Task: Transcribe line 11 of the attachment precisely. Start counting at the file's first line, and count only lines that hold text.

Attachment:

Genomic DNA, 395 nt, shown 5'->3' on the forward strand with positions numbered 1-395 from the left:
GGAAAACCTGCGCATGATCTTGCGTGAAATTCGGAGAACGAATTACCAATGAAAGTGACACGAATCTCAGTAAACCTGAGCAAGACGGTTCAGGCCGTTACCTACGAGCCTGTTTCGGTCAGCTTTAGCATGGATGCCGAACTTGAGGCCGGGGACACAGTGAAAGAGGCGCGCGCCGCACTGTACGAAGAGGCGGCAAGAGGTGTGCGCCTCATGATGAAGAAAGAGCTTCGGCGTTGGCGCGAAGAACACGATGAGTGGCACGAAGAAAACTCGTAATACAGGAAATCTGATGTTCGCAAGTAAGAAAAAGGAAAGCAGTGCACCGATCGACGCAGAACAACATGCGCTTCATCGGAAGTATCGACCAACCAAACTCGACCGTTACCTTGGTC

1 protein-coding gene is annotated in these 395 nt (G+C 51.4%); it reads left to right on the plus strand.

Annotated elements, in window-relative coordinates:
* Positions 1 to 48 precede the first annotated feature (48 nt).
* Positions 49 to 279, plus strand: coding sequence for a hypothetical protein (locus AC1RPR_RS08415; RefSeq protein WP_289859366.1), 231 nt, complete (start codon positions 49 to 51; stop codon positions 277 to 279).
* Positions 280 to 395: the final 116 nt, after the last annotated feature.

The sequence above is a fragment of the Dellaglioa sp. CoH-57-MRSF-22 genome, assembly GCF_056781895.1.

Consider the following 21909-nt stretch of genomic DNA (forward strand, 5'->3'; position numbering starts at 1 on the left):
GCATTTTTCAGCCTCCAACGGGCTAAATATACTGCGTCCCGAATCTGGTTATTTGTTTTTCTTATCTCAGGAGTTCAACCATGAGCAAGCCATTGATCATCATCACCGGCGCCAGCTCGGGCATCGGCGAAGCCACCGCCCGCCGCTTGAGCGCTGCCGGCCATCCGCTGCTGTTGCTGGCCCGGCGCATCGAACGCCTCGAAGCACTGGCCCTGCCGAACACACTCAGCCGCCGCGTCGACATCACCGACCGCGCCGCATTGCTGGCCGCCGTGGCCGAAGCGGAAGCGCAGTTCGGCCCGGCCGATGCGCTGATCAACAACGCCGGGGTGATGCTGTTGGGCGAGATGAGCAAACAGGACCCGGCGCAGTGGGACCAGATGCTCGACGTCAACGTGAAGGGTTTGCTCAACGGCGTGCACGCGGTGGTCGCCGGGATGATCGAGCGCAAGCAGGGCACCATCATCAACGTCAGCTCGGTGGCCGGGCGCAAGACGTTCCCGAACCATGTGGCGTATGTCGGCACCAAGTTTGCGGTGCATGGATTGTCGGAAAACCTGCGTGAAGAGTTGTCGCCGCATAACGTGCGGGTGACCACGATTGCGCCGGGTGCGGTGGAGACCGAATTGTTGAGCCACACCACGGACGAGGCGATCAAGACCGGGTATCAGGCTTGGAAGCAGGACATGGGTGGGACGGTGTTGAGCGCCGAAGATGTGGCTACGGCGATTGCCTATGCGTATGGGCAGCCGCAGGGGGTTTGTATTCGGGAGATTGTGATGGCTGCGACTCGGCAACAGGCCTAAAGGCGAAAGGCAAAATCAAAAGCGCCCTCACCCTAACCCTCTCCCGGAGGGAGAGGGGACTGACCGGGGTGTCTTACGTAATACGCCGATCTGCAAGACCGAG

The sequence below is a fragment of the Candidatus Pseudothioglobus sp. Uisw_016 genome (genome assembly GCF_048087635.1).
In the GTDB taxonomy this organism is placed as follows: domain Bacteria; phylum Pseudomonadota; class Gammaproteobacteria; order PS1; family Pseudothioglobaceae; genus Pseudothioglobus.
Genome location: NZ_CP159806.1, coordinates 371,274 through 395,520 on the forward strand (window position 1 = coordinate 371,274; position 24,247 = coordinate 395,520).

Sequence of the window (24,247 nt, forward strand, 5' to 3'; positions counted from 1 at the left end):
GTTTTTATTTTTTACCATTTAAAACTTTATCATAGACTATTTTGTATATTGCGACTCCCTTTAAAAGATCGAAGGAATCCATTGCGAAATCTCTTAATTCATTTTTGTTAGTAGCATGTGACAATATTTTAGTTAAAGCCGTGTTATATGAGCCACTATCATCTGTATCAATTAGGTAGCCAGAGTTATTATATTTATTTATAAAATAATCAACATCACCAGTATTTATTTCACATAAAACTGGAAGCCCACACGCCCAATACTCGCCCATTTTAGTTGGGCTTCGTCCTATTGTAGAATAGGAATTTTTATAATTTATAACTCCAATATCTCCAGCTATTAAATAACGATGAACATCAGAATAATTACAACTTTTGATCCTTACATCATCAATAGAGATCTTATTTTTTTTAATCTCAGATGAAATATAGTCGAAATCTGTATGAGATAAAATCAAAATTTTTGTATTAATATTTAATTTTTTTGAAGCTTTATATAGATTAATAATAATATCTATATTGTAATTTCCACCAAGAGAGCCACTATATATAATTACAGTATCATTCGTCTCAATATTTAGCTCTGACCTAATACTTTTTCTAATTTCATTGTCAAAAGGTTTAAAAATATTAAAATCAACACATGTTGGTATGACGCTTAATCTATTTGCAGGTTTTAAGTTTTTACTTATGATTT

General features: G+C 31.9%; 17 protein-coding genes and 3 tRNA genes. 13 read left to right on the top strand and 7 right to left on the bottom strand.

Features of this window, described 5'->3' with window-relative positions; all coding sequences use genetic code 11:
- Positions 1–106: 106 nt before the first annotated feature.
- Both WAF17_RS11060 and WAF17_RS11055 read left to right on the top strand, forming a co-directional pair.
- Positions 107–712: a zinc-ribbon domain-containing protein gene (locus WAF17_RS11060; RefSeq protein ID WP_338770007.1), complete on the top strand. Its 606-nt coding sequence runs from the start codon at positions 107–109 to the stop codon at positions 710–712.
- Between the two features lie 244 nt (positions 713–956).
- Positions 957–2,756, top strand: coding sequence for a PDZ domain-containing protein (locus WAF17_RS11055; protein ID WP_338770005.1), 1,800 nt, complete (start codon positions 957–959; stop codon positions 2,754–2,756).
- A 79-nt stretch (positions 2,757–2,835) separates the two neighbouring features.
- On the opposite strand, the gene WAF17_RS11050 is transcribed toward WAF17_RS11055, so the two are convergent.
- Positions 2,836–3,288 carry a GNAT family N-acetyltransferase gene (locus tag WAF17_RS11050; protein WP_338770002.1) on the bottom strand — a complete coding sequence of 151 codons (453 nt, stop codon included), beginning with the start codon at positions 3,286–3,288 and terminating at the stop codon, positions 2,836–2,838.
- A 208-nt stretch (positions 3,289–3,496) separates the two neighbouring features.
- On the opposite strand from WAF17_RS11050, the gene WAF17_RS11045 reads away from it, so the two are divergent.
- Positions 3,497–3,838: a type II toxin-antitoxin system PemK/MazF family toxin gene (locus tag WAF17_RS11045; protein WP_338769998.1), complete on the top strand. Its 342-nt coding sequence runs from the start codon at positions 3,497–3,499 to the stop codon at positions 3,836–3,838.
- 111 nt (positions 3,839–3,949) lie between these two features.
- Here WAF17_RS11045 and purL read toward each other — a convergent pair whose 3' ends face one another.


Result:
The sequence below is a fragment of the Candidatus Pseudothioglobus sp. Uisw_016 genome (genome assembly GCF_048087635.1).